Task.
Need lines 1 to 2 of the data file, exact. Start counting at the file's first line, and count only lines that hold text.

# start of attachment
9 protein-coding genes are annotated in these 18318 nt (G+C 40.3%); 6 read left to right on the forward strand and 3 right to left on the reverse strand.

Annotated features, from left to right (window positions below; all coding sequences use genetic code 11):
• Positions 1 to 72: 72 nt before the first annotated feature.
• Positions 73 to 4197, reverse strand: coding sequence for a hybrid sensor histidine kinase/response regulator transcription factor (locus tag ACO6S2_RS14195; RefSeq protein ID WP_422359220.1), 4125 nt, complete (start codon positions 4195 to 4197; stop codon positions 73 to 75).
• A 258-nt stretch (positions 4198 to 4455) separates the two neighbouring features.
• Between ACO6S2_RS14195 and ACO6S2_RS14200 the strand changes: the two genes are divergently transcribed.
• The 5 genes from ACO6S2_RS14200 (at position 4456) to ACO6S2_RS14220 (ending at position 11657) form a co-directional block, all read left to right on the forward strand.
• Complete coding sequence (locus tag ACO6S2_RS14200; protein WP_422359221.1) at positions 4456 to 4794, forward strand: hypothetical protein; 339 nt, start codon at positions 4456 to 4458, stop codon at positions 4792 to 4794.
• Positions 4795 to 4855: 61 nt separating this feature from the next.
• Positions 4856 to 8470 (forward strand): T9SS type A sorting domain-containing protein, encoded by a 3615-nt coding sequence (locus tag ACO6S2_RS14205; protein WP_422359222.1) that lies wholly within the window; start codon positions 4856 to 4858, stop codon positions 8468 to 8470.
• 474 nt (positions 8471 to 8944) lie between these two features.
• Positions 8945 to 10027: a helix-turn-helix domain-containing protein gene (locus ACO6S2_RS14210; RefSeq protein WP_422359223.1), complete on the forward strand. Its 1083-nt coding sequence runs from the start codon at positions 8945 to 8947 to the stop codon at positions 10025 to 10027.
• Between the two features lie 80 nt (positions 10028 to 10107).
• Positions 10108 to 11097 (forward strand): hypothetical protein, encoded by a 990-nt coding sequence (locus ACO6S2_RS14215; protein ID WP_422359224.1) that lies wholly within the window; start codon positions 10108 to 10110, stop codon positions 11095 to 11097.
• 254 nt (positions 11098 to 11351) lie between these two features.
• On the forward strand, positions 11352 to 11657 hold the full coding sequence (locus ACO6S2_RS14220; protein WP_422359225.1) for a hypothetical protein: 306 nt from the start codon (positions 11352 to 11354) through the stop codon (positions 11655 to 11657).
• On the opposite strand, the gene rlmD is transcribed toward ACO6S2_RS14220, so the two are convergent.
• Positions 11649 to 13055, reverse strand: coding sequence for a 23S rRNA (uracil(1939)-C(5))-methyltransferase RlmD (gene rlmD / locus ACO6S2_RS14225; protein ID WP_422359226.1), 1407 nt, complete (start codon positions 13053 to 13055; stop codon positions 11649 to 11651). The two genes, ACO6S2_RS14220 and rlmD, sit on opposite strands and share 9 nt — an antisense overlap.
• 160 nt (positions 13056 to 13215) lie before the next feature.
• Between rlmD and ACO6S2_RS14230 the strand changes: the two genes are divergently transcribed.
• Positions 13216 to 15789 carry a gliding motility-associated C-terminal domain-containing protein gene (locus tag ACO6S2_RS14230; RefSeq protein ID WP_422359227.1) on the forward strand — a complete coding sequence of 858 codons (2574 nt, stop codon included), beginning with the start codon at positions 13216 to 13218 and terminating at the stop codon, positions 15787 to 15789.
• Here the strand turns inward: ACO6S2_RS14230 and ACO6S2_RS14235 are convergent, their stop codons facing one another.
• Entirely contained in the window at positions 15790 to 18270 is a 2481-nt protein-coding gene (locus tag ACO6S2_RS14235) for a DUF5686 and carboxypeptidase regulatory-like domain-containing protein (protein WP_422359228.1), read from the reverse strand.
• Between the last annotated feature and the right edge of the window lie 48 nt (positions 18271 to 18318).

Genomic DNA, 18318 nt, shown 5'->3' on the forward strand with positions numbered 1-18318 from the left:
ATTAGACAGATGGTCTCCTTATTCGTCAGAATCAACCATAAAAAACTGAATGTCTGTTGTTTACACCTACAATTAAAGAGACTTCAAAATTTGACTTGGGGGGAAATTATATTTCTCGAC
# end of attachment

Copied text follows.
9 protein-coding genes are annotated in these 18318 nt (G+C 40.3%); 6 read left to right on the forward strand and 3 right to left on the reverse strand.

Annotated features, from left to right (window positions below; all coding sequences use genetic code 11):